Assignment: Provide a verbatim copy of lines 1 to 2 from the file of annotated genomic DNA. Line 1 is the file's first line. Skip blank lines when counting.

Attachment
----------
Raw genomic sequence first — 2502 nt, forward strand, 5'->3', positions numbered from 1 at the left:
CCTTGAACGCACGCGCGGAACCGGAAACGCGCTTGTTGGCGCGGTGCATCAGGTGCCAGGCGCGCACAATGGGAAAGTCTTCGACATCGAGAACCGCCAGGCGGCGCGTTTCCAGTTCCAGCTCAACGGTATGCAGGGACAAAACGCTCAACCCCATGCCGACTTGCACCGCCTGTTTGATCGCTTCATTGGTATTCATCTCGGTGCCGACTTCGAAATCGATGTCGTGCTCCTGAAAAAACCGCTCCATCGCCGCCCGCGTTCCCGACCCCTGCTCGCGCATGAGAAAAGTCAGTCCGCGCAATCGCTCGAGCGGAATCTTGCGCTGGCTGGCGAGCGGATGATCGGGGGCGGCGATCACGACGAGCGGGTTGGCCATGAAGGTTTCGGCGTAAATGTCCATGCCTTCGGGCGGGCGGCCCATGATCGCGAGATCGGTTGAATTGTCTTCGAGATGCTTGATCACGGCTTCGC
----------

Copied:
Raw genomic sequence first — 2502 nt, forward strand, 5'->3', positions numbered from 1 at the left:
CCTTGAACGCACGCGCGGAACCGGAAACGCGCTTGTTGGCGCGGTGCATCAGGTGCCAGGCGCGCACAATGGGAAAGTCTTCGACATCGAGAACCGCCAGGCGGCGCGTTTCCAGTTCCAGCTCAACGGTATGCAGGGACAAAACGCTCAACCCCATGCCGACTTGCACCGCCTGTTTGATCGCTTCATTGGTATTCATCTCGGTGCCGACTTCGAAATCGATGTCGTGCTCCTGAAAAAACCGCTCCATCGCCGCCCGCGTTCCCGACCCCTGCTCGCGCATGAGAAAAGTCAGTCCGCGCAATCGCTCGAGCGGAATCTTGCGCTGGCTGGCGAGCGGATGATCGGGGGCGGCGATCACGACGAGCGGGTTGGCCATGAAGGTTTCGGCGTAAATGTCCATGCCTTCGGGCGGGCGGCCCATGATCGCGAGATCGGTTGAATTGTCTTCGAGATGCTTGATCACGGCTTCGC